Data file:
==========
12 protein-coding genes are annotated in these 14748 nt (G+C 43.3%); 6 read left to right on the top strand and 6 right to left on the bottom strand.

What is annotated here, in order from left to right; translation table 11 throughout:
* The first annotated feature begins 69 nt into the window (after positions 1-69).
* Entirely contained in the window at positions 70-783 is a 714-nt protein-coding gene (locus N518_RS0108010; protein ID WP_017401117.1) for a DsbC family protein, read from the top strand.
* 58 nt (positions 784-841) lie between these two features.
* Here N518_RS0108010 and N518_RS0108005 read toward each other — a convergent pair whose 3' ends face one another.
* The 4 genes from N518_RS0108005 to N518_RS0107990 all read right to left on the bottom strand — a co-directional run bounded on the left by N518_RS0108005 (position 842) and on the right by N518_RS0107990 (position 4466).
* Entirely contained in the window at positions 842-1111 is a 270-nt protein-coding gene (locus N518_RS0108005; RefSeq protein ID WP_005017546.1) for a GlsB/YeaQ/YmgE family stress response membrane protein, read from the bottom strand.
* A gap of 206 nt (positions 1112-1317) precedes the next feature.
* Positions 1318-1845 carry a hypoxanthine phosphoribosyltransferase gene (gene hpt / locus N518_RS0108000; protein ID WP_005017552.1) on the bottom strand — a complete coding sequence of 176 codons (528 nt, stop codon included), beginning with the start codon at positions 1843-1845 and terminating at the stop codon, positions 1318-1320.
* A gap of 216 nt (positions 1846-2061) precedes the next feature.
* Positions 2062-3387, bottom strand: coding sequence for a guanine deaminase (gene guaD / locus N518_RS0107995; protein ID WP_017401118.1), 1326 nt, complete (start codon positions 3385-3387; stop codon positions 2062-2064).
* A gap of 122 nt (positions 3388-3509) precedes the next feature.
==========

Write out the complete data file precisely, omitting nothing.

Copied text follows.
12 protein-coding genes are annotated in these 14748 nt (G+C 43.3%); 6 read left to right on the top strand and 6 right to left on the bottom strand.

What is annotated here, in order from left to right; translation table 11 throughout:
* The first annotated feature begins 69 nt into the window (after positions 1-69).
* Entirely contained in the window at positions 70-783 is a 714-nt protein-coding gene (locus N518_RS0108010; protein ID WP_017401117.1) for a DsbC family protein, read from the top strand.
* 58 nt (positions 784-841) lie between these two features.
* Here N518_RS0108010 and N518_RS0108005 read toward each other — a convergent pair whose 3' ends face one another.
* The 4 genes from N518_RS0108005 to N518_RS0107990 all read right to left on the bottom strand — a co-directional run bounded on the left by N518_RS0108005 (position 842) and on the right by N518_RS0107990 (position 4466).
* Entirely contained in the window at positions 842-1111 is a 270-nt protein-coding gene (locus N518_RS0108005; RefSeq protein ID WP_005017546.1) for a GlsB/YeaQ/YmgE family stress response membrane protein, read from the bottom strand.
* A gap of 206 nt (positions 1112-1317) precedes the next feature.
* Positions 1318-1845 carry a hypoxanthine phosphoribosyltransferase gene (gene hpt / locus N518_RS0108000; protein ID WP_005017552.1) on the bottom strand — a complete coding sequence of 176 codons (528 nt, stop codon included), beginning with the start codon at positions 1843-1845 and terminating at the stop codon, positions 1318-1320.
* A gap of 216 nt (positions 1846-2061) precedes the next feature.
* Positions 2062-3387, bottom strand: coding sequence for a guanine deaminase (gene guaD / locus N518_RS0107995; protein ID WP_017401118.1), 1326 nt, complete (start codon positions 3385-3387; stop codon positions 2062-2064).
* A gap of 122 nt (positions 3388-3509) precedes the next feature.